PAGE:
Vaping Industry Feels Waves After Wrigley Gum Trademark Suit

Vaping trademark Lawsuit 0

The gum manufacturer Wrigley is going after an Illinois-based e-liquid company that is using its trademarks for vaping e-liquid products. The suit couldn’t have come at a worse time for the vaping industry who is currently fighting for legitimacy and fair treatment.  Setbacks like this are hurting honest companies and everyday vapers are feeling these waves.

Just how does a company get in this situation? They didn’t pay close attention to patent laws or take a gamble on how long they could get away with such poor behavior. Brands take years to build and money. Hard work goes into image building. For vaping companies that do it right, especially ones under attack, they are pissed.

Consumers do care about quality and reliability. Most vapers prefer brands that do not have issues and will be here for the long haul. After all who wants to like something only to find it removed a short time later for stupidity? Furthermore, if a company is this unethical how can you trust they didn’t take shortcuts on the products they sell. 

This type of behavior can reinforce a bad boy image the industry is trying to avoid being labeled. Most vaping businesses are spending a lot of time and money building up their reputation. This certainly isn’t the press they want to see on the front page of the newspaper.

So what exactly happened? The lawsuit was filed on Thursday, July 13 at the US District Court for the Northern District of Illinois, Eastern Division. Wrigley claimed that Chi-Town Vapers had infringed its IP covering the Doublemint and Juicy Fruit brands of gum.  The company sells a yellow-labeled Joosy Fruit Gum and a green-labeled Dbl Mint products.

These intentionally resemble the Wrigley’s Juicy Fruit and Doublemint Mint gums. Wrigleys photographs of wrappers from 1914 for Doublemint and 1905 for Juicy Fruit show a long legacy with this brand.  The suit specifically wants them to stop all sales of the e-liquid products with the Wrigley logos mentioned and to collect any profits it’s made off them.

Expect additional lawsuits because this same company currently has flavors that resemble those of Skittles, Hawaiian Punch, Mountain New, Red Bull and Nutella. It really is a bad they just develop their own brand for their product as might add to the troubles vapors face in cities like San Francisco.

The San Francisco Board of Supervisors unanimously approved legislation that prohibits retailers from selling flavored tobacco vaping products. This will become effective in April 2018 throughout the city. This is the first law in the nation to approve such a sweeping ban on flavored tobacco sales. People can still use flavored tobacco products in San Francisco. The legislation only bans the sale of flavored tobacco products, which is just a backward approach in the first place.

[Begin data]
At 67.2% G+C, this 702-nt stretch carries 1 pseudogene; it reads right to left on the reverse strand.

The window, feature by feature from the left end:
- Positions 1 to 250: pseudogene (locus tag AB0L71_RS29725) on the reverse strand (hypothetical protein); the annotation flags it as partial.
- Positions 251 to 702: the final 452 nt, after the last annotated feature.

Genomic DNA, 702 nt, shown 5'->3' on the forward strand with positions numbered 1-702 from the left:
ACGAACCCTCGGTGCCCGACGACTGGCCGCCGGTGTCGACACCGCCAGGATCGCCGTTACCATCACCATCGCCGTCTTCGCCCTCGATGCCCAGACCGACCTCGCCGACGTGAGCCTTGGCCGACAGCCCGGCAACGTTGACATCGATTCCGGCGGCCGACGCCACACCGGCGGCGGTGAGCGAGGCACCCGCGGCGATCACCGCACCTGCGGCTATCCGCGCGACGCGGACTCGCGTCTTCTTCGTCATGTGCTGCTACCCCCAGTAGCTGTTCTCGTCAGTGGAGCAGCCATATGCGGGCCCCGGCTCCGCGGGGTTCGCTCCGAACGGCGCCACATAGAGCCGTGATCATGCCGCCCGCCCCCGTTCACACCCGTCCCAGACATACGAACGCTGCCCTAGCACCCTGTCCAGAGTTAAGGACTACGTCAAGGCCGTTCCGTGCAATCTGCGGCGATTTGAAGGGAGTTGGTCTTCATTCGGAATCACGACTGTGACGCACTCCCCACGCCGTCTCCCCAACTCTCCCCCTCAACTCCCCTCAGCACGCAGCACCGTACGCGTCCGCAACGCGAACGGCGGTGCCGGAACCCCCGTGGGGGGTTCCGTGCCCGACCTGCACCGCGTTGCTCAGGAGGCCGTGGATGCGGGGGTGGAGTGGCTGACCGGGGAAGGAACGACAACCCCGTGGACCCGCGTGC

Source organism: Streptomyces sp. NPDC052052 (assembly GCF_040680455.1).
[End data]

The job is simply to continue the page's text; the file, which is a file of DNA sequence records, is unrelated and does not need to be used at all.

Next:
The ban is a policy “that is as Prohibition-oriented as something that might come out of the Deep South,” is just plain regressive for a city that has always been progressive.  The vote will be subject to debate for some time as citizens are getting fed up with more rules that hurt businesses.  Those who really want flavors will go to a neighboring city or even an online retailer to obtain what they want legally.  

What took place in San Francisco was a setback for the vape industry where the fear of copycat regulations will spread to other places.  Most would like the flavored debate to go under the rug so real issues like unjust pending FDA rules would be the topic of discussion. We don’t need a company tarnishing those who play by the rules or deflect from important conversations.  

This may sound a little harsh but wait, there’s more to the story. Wrigley initially contacted the Illinois-based company in July 2014 to demand it stop selling products infringing on its brands. While the defendant never responded, it did remove the infringing images from its website.  

Everything was fine until recently. They added the products back and began selling them again. You almost can’t blame Wrigley for filing suit considering they already warned them nicely. Those who follow the rule in the vaping industry rightfully upset. They pay large sums for protecting their brands just like Wrigley.  

How can you help reverse this latest debacle? One way is to only buy from reputable online sites like ours, and support businesses that creatively brand their products for your shopping benefit. Reward them with your purchases.  By playing by the rules they will be around for some time to come. Watch out for companies that are reckless. They make the entire industry look bad. Spend your vaping money wisely and don’t support companies that steal from others.  

Dustin has been vaping for almost a decade. He found e-cigarettes in 2008 and quickly became drawn to them as an early adopter. He's been writing reviews ever since and has established himself as a well-versed authority on the subject.

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